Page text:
Jennifer Hamann is taking over from longtime finance chief Rob Knight in January
By Nina Trentmann for wsj.com
As she prepares to take over as finance chief of Union Pacific Corp., Jennifer Hamann is scrutinizing the 157-year-old railroad’s operations in search of additional efficiencies.
Ms. Hamann was appointed chief financial officer of the Omaha, Neb.-based railroad on Thursday, succeeding Union Pacific’s longtime finance chief, Rob Knight, who will be retiring at the end of the year.
Ms. Hamann currently serves as senior vice president for finance at Union Pacific after holding previous leadership positions in investor relations, marketing and sales, and as the company’s general auditor. She will continue working alongside Mr. Knight, the company’s CFO for nearly 16 years, before she takes over as Union Pacific’s new finance chief on Jan. 1.
Her appointment comes as the rail company, which faces lower freight volumes, is transitioning toward a precision railroad strategy that relies on set schedules and looks to increase efficiency across the network.
The company reported a decrease in business volume by 4% in the second quarter compared with the prior year period. Net income rose to $1.6 billion during the quarter, up from $1.5 billion in the second quarter of 2018.
Under its “Unified Plan 2020” operating strategy, Union Pacific closed some hump yards, where freight trains are broken down into separate cars, reassembled and sent to their next destination, as well as expanded train lengths, Ms. Hamann said in an interview Friday.
“We are going across our network to make [a] detailed analysis,” she said, adding that the company is continuing to look for opportunities to rationalize. Union Pacific idled about 2,300 locomotives as part of the transition plan and is using fewer freight cars to move goods.
Ms. Hamann said she is focused on executing against the plan, which is set to help achieve an operating ratio of 55%—an important financial metric describing a company’s operating expenses as a percentage of revenue—and deliver a more reliable service to its customers.
“We see limited deviation from current initiatives championed by [Rob] Knight, including the push for a 55% operating ratio,” Brian Ossenbeck, an analyst at JPMorgan Chase & Co. wrote in a note to clients.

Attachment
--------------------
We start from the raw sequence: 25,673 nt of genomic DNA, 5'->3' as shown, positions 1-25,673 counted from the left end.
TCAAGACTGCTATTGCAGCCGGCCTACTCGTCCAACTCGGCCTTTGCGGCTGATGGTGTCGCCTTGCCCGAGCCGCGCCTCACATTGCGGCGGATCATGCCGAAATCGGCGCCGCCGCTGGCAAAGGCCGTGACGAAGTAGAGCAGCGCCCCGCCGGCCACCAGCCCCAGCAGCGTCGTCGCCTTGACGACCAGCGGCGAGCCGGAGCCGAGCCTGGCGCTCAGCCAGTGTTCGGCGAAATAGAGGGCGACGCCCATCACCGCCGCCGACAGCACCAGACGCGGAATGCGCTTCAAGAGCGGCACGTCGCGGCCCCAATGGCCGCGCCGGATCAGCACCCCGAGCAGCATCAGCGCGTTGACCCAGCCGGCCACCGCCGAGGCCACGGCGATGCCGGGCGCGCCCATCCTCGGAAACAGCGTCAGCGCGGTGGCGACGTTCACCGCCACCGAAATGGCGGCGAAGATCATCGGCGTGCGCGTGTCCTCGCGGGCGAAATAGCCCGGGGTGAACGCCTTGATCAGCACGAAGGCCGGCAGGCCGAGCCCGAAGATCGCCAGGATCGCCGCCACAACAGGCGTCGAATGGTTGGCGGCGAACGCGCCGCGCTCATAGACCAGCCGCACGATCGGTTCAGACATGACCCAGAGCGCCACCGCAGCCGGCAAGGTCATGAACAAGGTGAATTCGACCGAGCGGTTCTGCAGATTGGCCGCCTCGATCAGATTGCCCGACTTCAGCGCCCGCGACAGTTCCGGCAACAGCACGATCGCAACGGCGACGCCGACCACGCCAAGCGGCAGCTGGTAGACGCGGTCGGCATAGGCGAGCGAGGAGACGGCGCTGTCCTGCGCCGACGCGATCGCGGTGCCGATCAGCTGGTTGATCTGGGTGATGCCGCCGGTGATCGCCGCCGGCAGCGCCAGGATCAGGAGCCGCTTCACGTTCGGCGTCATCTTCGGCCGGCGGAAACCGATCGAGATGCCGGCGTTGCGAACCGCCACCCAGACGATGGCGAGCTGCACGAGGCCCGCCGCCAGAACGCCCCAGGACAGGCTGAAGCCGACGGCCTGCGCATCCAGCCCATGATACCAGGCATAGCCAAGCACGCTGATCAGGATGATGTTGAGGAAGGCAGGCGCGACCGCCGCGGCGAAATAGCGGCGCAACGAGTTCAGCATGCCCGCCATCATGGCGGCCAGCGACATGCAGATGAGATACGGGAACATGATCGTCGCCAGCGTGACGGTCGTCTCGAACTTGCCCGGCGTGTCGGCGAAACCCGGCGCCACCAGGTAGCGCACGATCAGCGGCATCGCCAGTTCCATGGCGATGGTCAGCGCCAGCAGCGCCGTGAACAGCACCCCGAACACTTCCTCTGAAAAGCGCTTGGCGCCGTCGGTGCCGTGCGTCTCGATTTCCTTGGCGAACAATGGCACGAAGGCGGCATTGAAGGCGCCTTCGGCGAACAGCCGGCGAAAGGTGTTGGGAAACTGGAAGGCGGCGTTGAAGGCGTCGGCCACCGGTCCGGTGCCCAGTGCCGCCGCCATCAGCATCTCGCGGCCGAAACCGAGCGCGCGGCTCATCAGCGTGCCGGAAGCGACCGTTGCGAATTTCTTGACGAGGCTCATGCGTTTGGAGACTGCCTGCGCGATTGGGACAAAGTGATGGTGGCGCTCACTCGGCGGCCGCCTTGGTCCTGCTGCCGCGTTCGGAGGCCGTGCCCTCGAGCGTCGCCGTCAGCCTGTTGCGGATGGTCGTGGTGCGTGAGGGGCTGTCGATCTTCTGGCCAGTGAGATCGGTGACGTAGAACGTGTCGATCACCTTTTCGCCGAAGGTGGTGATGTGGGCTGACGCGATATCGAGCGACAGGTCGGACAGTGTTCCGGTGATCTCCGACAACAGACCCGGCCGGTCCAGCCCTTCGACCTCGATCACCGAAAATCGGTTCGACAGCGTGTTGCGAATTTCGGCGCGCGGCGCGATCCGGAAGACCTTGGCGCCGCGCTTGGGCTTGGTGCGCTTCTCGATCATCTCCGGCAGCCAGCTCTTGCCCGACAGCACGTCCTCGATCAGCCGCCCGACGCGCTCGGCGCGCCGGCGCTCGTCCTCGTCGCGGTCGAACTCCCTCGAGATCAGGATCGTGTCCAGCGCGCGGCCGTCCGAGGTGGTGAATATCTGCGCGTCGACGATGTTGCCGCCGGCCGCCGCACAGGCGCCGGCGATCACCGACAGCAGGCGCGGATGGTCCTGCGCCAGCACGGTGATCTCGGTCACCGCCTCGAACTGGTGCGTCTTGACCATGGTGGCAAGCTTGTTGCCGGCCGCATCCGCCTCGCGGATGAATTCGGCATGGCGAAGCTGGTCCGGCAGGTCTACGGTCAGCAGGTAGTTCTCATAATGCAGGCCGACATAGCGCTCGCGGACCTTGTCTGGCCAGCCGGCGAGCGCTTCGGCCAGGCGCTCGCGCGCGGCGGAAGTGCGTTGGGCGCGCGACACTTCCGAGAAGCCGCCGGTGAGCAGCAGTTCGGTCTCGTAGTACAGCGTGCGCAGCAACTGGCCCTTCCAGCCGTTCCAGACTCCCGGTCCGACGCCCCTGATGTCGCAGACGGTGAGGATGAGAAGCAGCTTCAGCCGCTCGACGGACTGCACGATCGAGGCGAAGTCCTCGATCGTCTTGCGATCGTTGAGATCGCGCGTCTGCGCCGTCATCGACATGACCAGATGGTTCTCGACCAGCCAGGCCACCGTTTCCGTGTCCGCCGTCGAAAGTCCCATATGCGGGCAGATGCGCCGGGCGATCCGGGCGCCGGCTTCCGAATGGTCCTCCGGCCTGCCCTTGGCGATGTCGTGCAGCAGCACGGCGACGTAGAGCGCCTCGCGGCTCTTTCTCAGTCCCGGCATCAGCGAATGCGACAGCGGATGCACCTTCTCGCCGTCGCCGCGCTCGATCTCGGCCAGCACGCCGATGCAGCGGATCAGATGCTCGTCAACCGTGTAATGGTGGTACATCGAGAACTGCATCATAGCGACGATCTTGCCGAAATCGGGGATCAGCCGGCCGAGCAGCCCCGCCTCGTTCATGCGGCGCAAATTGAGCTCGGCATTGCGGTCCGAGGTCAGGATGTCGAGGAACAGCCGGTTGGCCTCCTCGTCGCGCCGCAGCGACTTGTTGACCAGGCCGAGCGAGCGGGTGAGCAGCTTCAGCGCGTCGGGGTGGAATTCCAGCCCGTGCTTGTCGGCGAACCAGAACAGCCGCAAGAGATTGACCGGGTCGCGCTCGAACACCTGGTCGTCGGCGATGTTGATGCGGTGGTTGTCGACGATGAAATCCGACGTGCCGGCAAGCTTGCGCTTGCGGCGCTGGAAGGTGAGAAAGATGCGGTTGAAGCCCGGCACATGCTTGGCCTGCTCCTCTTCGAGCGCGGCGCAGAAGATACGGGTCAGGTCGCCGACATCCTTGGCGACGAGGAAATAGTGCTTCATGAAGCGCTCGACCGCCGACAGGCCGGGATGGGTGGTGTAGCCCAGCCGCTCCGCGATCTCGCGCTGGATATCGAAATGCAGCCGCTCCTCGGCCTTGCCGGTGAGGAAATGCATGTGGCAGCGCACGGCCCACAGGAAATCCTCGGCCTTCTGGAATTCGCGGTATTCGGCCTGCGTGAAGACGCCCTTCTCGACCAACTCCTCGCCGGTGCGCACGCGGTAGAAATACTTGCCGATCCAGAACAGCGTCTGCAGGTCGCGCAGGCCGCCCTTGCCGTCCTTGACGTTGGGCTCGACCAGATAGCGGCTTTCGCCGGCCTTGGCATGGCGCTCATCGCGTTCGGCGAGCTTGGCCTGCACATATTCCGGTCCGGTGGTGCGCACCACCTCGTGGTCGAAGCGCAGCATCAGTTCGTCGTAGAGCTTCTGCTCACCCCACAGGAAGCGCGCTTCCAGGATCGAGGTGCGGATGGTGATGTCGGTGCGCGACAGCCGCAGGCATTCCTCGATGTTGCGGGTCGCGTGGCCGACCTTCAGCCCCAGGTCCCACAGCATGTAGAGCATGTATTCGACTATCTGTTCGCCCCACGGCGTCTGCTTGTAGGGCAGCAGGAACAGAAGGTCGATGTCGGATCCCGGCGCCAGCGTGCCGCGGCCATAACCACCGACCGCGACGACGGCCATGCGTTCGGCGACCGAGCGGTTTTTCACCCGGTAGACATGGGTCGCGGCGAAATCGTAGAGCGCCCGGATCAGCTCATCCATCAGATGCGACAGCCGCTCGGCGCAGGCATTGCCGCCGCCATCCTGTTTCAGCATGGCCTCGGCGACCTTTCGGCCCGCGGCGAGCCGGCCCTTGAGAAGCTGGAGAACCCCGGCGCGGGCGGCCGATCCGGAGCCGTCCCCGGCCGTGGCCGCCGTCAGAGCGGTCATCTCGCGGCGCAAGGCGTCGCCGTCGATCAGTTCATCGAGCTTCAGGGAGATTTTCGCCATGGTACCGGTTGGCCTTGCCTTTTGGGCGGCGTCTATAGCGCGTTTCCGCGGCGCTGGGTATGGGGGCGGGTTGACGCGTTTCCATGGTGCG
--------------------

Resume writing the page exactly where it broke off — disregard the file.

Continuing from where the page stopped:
During his tenure as CFO, Mr. Knight said he worked on bringing that ratio down. It stood at 87% when he took over as CFO in 2004, the worst in the railroad industry, he said.
In the second quarter ended June 30, Union Pacific’s operating ratio was 59.6%, an improvement of 3.4 percentage points compared with the prior year period.
Before the launch of Unified Plan in October 2018, Union Pacific in May 2018 announced changes to its capital structure by increasing its targeted ratio between net debt and earnings before interest, taxes, depreciation and amortization to 2.7 times, up from its historic average of around two times, according to Mr. Knight.
The company also plans to buy back $20 billion of its own stock through 2020.
Ms. Hamann is inheriting a team of around 500 finance staff from Mr. Knight. During the coming months, Ms. Hamann, a former auditor, said she would spend time familiarizing herself with Union Pacific’s accounting group, its real-estate assets and its tax department.
“The move was not unexpected as Mr. Knight had talked openly about reaching the tail end of his career over the last two years,” Citigroup Inc. analyst Christian Wetherbee wrote in a note to clients. “We view incoming CFO Jennifer Hamann as a clearly planned successor,” Mr. Wetherbee said.
Write to Nina Trentmann at Nina.Trentmann@wsj.com